HRR

 

$65,000 Reasons to Almost Cry

Horse Racing Radar
Rich Bieglmeier
Rich Bieglmeier is a Staff writer for Horse Racing Radar
Sunday, January 17, 2021

Normally, it's all about the horses, owners, trainers, jockeys and personalities around here. Today, I want to talk about something a little different. For me, this is my work. I love it. I've spent 30+ years trying to figure out this game and just when you feel like your finger is on the pulse, something goes wrong.

Flatline, nothing works.

Like a bad, nauseating hangover, it makes you want to curl up in a ball and hope tomorrow gets here before today ends. We've all been there, in the dreaded slump, right?

It seems every winning ticket gets nosed into a loser at the wire, jockeys fall off the horse (safely of course) at the break, a winning ticket gets DQd into a loser over nothing and just when you think your luck has changed for the better, you accidently entered the order of finish incorrectly.

Personally, I've had every one of those mishaps happen to me. Sixty-five-thousand dollars went bye-bye on the wrong order version.

As a younger, thinner, more handsome version of myself, some time ago, I headed to the OTB for lunch to play a pick 4 at Gulfstream Park. This was before the days of online wagering.

I was around long enough to know how pick 4 math works. The ticket was supposed to be $54 or maybe it was $72, I don't remember. I tell a buddy of mine, "I'm headed to the track, do you want a piece of this ticket?" "Yeah, put me in for $10," Mike said as he pretended to be busy. He was good at that.

For those of you who never had the great fortune of going to an OTB in the heart of a major city, let me just say there are all types inside; some good stock, an occasional celebrity, but a lot of riffraff, as grandpa would say.

One of the oddest things about the OTB was a weird rush to bet races with 30 seconds to post or so. There would be a long line of impatient horseplayers, mostly riffraff, making comments under their breath to put the heat on the person making his bets with the teller. There was always an uncomfortable pressure. You just wanted to make your bets, get the hell out of the line, and disappear into the crowd.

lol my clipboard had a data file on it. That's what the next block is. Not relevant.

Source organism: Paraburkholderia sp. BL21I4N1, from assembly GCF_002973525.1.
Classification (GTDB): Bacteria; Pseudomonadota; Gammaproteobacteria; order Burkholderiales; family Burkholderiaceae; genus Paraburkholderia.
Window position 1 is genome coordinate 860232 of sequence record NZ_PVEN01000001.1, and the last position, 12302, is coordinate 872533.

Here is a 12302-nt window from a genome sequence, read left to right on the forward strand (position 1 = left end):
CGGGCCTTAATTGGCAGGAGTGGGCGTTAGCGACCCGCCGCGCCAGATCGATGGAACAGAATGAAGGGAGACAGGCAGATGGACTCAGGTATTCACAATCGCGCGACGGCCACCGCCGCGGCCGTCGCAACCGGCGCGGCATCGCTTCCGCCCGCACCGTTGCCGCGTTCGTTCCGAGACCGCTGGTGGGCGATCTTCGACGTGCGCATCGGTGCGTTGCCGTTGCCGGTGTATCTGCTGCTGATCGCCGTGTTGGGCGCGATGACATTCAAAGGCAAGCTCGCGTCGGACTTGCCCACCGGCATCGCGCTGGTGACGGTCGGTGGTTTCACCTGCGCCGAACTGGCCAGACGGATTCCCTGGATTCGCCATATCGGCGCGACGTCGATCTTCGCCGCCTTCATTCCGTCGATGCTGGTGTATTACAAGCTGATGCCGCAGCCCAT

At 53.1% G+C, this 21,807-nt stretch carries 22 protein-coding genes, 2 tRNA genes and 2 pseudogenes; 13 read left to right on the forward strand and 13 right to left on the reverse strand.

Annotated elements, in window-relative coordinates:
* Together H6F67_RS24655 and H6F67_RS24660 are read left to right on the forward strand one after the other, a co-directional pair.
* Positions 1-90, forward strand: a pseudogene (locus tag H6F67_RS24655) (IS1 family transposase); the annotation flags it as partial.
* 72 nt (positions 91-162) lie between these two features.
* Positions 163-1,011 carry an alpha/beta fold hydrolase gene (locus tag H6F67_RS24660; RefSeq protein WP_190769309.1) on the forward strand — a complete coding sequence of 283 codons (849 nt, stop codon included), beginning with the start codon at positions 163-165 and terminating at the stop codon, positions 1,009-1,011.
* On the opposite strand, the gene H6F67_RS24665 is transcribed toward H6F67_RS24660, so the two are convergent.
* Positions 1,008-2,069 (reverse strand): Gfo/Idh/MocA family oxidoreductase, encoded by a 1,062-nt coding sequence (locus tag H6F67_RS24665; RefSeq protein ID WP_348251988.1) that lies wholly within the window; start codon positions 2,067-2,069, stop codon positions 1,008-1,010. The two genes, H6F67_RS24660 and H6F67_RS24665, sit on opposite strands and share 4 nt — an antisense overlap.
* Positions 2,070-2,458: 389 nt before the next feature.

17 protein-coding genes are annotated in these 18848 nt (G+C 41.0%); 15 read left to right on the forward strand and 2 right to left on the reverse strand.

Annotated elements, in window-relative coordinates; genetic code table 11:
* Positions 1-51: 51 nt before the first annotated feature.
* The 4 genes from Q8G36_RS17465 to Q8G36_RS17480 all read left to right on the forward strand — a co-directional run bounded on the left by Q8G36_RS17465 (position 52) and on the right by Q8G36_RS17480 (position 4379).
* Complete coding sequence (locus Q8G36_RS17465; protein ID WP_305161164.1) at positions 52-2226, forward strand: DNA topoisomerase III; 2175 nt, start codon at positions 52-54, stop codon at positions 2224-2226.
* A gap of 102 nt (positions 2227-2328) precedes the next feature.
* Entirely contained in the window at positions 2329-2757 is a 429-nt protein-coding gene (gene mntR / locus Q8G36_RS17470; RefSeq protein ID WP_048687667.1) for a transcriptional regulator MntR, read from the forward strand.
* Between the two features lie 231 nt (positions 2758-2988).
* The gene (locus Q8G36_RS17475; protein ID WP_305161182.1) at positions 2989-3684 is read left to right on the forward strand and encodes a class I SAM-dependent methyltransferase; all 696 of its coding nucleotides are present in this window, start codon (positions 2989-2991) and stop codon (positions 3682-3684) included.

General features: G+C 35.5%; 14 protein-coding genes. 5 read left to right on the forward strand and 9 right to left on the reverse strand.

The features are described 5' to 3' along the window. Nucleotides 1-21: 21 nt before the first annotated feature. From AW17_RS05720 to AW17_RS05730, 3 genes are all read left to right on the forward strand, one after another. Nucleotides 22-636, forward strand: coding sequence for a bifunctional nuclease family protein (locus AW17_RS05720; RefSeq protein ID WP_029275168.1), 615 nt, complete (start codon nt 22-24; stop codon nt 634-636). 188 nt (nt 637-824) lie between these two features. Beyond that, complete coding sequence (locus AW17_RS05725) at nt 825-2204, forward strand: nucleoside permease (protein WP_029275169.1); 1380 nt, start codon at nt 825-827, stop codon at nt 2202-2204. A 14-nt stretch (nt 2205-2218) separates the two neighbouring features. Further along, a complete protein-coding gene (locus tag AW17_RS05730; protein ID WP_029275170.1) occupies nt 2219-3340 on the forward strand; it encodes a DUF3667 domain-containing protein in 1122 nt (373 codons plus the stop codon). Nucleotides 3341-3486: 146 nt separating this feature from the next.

The Gulfstream Park pick 4 lunch was no different. Some meaningless race was a few seconds from post, I was at the front betting a race that didn't start for another 15-20 minutes and all the down to their last buck bettors were letting me have it. "C'mon, your race isn't for another 15, minutes," Hurry up," "#$%^$%^*&^" ( I can't write that here.) You get the point.

I call out my numbers and races like an auctioneer, gave the teller my money and he did something unexpected; he handed me change. As I said, I know pick 4 math. I was confused. I moved off to the side of the line right as the race the procrastinators wanted to bet started.

All the folks that were in line and missed their bet mumbled curses at me as they walked by while I tried to figure out what's wrong with my ticket. My lunch hour is about up, I'll need to catch a cab or run back to the office, either way I am going to be a little late. Under a time crunch, I decided to go.

About 1 ½ miles and an uncomfortable sweat later, I get back to my desk five-minutes late - no big deal - take care of a few odds and ends, check voicemail, email, that sort of stuff. It's time to see the results of the first race of the pick 4. Bam, the first leg winner was like 70-1 and paid something stupid like $150.

First thought, "I lost, no way I have that horse." Then I looked at the numbers on my notepad, eyes pop, holy bleep, I do have it.

You can probably tell where the story is going to go from here. Yep, that's why the teller handed me change. It was the one horse that wasn't on the ticket. In sour grapes fashion, I hoped, and tried to will with all my mental might, horses I didn't pick across the finish line in the next three races, nope.

The longest odds from my selections won every.... single....  leg.  When the last race went official, the $0.50 pick 4 (which is what I play) paid a little more than $65,000. My eyes welled up and I just about cried, still not over it. It hurt nearly as bad as breaking up with my first girlfriend.

The thing about being a 30+ year horseplayer, I know my story isn't unique. This is your chance to tell your story and get if off your chest. Email me your miserable horse racing tale to [email protected] and I'll post it here. It will be cathartic and make for a fun read.